Alas, this was not to be. I found May's rendition to be plodding and leaden. I got through most of the first tape, but finally gave up because I didn't want to destroy my appreciation of Dante's poetry. May's reading was so matter of fact that I never even figured out whether the translation used was prose or poetry. (I may have missed it, but I'm not sure if they even mentioned which translation they were using).
The bottom line is, Dante Aligheri is a great poet and "The Divine Comedy" is his greatest work. But find another recording if you want to experience more fully.
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on April 20, 2001
Mark Musa's translation of the Divine Comedy is the smoothest, most enjoyable version I have read. (I've read a few.) Mr. Musa provides a brief summation at the beginning of each Canto of Dante's Inferno. He then follows the summation with the actual poem (his translation), and then, after each Canto, he gives in-depth notes on all the references Dante has made -- which may often be obscure to the modern reader. This version is perfect for high-school and college students as well as the leisure time reader who simply wants to become acquainted with this foundation of Western poetry.
The Inferno is the first volume of the Divine Comedy and tells the story of how Dante is taken by the spirit of Virgil through the depths of Hell. The scenes and characters that they encounter cover many different human emotions; mostly sorrowful ones while Dante and Virgil are in Hell. This first volume is the most famous of the three, but Mark Musa's translation makes it so quick and entertaining to read, that I think most will find themselves wanting to continue on into the final two volumes, which I would highly recommend in order for one to obtain the entire perspective of this brilliant poem.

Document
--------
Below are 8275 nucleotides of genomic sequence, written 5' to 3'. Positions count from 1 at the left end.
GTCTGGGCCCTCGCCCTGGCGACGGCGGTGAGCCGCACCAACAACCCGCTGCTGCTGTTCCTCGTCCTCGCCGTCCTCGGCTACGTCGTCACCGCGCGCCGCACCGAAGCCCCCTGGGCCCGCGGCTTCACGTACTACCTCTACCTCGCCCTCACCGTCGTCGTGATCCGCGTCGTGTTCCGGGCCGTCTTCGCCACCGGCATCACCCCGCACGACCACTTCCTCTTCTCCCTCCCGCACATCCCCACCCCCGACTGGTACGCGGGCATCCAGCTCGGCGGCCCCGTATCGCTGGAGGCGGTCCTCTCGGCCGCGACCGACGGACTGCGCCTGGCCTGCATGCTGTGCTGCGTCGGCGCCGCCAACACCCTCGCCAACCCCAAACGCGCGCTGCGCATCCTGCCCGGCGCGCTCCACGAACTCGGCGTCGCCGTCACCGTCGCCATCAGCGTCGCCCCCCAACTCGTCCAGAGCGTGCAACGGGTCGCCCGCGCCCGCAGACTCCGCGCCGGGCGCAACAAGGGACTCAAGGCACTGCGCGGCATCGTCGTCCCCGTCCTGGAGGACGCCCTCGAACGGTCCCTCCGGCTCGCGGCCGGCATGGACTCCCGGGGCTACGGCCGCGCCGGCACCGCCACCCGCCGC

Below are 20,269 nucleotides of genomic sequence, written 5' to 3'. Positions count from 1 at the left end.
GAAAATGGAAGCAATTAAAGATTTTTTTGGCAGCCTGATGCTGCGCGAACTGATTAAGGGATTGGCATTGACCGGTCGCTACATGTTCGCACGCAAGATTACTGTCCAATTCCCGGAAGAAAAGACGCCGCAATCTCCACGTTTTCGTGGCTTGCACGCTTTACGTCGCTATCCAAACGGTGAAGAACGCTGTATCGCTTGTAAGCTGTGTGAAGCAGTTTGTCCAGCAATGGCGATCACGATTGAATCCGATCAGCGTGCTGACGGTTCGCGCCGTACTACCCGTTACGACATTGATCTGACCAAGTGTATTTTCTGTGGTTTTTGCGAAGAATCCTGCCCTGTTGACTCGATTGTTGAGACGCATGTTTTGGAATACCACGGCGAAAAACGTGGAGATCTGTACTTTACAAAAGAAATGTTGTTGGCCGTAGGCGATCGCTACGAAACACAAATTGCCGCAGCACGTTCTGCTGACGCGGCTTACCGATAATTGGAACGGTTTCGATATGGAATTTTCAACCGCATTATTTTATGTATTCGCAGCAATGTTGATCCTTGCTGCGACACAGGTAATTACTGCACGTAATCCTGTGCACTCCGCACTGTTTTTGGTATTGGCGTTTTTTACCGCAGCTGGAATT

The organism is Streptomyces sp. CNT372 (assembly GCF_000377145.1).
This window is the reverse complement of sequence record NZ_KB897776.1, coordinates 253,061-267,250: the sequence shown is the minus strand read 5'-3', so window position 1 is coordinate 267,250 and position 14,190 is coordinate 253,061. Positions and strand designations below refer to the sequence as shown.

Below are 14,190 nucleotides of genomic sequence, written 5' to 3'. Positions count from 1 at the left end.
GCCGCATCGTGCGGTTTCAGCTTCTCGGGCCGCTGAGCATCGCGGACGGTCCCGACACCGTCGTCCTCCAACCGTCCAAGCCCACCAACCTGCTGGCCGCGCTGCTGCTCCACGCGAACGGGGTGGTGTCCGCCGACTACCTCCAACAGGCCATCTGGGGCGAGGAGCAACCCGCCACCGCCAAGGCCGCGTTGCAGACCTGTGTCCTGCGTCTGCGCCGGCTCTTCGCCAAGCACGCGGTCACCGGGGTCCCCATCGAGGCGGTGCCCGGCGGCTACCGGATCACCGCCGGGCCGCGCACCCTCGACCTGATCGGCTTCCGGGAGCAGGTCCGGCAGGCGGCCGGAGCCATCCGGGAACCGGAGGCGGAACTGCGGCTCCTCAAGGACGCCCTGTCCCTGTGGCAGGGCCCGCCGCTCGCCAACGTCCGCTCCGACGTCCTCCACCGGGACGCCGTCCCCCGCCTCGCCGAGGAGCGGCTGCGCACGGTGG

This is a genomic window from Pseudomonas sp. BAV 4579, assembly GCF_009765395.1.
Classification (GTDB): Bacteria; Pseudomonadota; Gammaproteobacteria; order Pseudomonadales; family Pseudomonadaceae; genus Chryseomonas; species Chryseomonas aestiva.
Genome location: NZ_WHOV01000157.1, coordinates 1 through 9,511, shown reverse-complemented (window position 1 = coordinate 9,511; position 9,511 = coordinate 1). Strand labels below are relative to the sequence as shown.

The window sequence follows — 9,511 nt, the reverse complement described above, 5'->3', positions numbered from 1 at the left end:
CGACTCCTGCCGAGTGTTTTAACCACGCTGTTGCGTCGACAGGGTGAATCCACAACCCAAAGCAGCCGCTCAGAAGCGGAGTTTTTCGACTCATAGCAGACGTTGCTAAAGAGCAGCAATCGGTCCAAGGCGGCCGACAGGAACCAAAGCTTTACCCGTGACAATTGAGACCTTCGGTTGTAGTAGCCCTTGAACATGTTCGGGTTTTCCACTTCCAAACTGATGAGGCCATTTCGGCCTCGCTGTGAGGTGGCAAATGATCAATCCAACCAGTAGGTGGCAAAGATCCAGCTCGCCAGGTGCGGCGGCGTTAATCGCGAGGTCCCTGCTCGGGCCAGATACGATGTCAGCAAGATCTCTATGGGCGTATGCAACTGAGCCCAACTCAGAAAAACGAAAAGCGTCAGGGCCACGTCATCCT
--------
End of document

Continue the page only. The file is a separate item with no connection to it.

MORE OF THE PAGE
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"Midway life's journey I was made aware/that I had strayed into a dark forest..." Those eerie words open the first cantica of Dante Alighieri's "Inferno," the most famous part of the legendary Divina Comedia. But the stuff going on here is anything but divine, as Dante explores the metaphorical and supernatural horrors of the inferno.

The date is Good Friday of the year 1300, and Dante is lost in a creepy dark forest, being assaulted by a trio of beasts who symbolize his own sins. But suddenly he is rescued ("Not man; man I once was") by the legendary poet Virgil, who takes the despondent Dante under his wing -- and down into Hell.

But this isn't a straightforward hell of flames and dancing devils. Instead, it's a multi-tiered carnival of horrors, where different sins are punished with different means. Opportunists are forever stung by insects, the lustful are trapped in a storm, the greedy are forced to battle against each other, and the violent lie in a river of boiling blood, are transformed into thorn bushes, and are trapped on a volcanic desert.

If nothing else makes you feel like being good, then "The Inferno" might change your mind. The author loads up his "Inferno" with every kind of disgusting, grotesque punishment that you can imagine -- and it's all wrapped up in an allegorical journey of humankind's redemption, not to mention dissing the politics of Italy and Florence.